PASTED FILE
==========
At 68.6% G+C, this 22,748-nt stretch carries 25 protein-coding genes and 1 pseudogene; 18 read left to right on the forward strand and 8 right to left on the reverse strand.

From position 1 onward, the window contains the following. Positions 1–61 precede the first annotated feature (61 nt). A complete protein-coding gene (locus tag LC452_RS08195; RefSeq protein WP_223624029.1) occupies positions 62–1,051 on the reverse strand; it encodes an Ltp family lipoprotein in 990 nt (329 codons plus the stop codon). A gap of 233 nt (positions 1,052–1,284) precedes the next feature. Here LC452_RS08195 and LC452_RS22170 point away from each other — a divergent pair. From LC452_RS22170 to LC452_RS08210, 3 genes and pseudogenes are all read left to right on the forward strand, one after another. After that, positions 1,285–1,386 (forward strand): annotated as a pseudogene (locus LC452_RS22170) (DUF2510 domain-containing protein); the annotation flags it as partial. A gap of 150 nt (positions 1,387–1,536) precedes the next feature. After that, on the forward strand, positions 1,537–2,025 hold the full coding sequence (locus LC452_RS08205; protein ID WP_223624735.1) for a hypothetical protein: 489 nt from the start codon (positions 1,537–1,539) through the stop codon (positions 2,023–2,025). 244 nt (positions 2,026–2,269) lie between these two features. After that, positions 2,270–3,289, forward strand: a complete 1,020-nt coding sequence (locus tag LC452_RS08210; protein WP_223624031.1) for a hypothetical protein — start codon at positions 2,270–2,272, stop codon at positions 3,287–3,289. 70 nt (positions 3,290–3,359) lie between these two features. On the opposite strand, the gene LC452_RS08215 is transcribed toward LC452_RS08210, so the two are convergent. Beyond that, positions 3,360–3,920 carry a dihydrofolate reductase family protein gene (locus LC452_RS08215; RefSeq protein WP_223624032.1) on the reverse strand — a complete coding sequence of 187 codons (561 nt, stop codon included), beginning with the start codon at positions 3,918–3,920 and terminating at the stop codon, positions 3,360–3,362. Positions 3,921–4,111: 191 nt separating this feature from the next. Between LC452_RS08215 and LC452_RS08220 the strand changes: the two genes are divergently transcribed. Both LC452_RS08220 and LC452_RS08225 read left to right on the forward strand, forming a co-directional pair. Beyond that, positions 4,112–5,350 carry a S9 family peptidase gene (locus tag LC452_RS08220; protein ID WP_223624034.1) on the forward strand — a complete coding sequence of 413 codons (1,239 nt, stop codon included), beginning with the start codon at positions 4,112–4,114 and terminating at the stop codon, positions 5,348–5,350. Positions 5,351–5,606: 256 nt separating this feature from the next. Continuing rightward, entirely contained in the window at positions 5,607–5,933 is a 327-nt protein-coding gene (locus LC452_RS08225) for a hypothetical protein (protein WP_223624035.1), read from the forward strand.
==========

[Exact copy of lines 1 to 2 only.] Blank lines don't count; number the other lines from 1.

At 68.6% G+C, this 22,748-nt stretch carries 25 protein-coding genes and 1 pseudogene; 18 read left to right on the forward strand and 8 right to left on the reverse strand.

From position 1 onward, the window contains the following. Positions 1–61 precede the first annotated feature (61 nt). A complete protein-coding gene (locus tag LC452_RS08195; RefSeq protein WP_223624029.1) occupies positions 62–1,051 on the reverse strand; it encodes an Ltp family lipoprotein in 990 nt (329 codons plus the stop codon). A gap of 233 nt (positions 1,052–1,284) precedes the next feature. Here LC452_RS08195 and LC452_RS22170 point away from each other — a divergent pair. From LC452_RS22170 to LC452_RS08210, 3 genes and pseudogenes are all read left to right on the forward strand, one after another. After that, positions 1,285–1,386 (forward strand): annotated as a pseudogene (locus LC452_RS22170) (DUF2510 domain-containing protein); the annotation flags it as partial. A gap of 150 nt (positions 1,387–1,536) precedes the next feature. After that, on the forward strand, positions 1,537–2,025 hold the full coding sequence (locus LC452_RS08205; protein ID WP_223624735.1) for a hypothetical protein: 489 nt from the start codon (positions 1,537–1,539) through the stop codon (positions 2,023–2,025). 244 nt (positions 2,026–2,269) lie between these two features. After that, positions 2,270–3,289, forward strand: a complete 1,020-nt coding sequence (locus tag LC452_RS08210; protein WP_223624031.1) for a hypothetical protein — start codon at positions 2,270–2,272, stop codon at positions 3,287–3,289. 70 nt (positions 3,290–3,359) lie between these two features. On the opposite strand, the gene LC452_RS08215 is transcribed toward LC452_RS08210, so the two are convergent. Beyond that, positions 3,360–3,920 carry a dihydrofolate reductase family protein gene (locus LC452_RS08215; RefSeq protein WP_223624032.1) on the reverse strand — a complete coding sequence of 187 codons (561 nt, stop codon included), beginning with the start codon at positions 3,918–3,920 and terminating at the stop codon, positions 3,360–3,362. Positions 3,921–4,111: 191 nt separating this feature from the next. Between LC452_RS08215 and LC452_RS08220 the strand changes: the two genes are divergently transcribed. Both LC452_RS08220 and LC452_RS08225 read left to right on the forward strand, forming a co-directional pair. Beyond that, positions 4,112–5,350 carry a S9 family peptidase gene (locus tag LC452_RS08220; protein ID WP_223624034.1) on the forward strand — a complete coding sequence of 413 codons (1,239 nt, stop codon included), beginning with the start codon at positions 4,112–4,114 and terminating at the stop codon, positions 5,348–5,350. Positions 5,351–5,606: 256 nt separating this feature from the next. Continuing rightward, entirely contained in the window at positions 5,607–5,933 is a 327-nt protein-coding gene (locus LC452_RS08225) for a hypothetical protein (protein WP_223624035.1), read from the forward strand.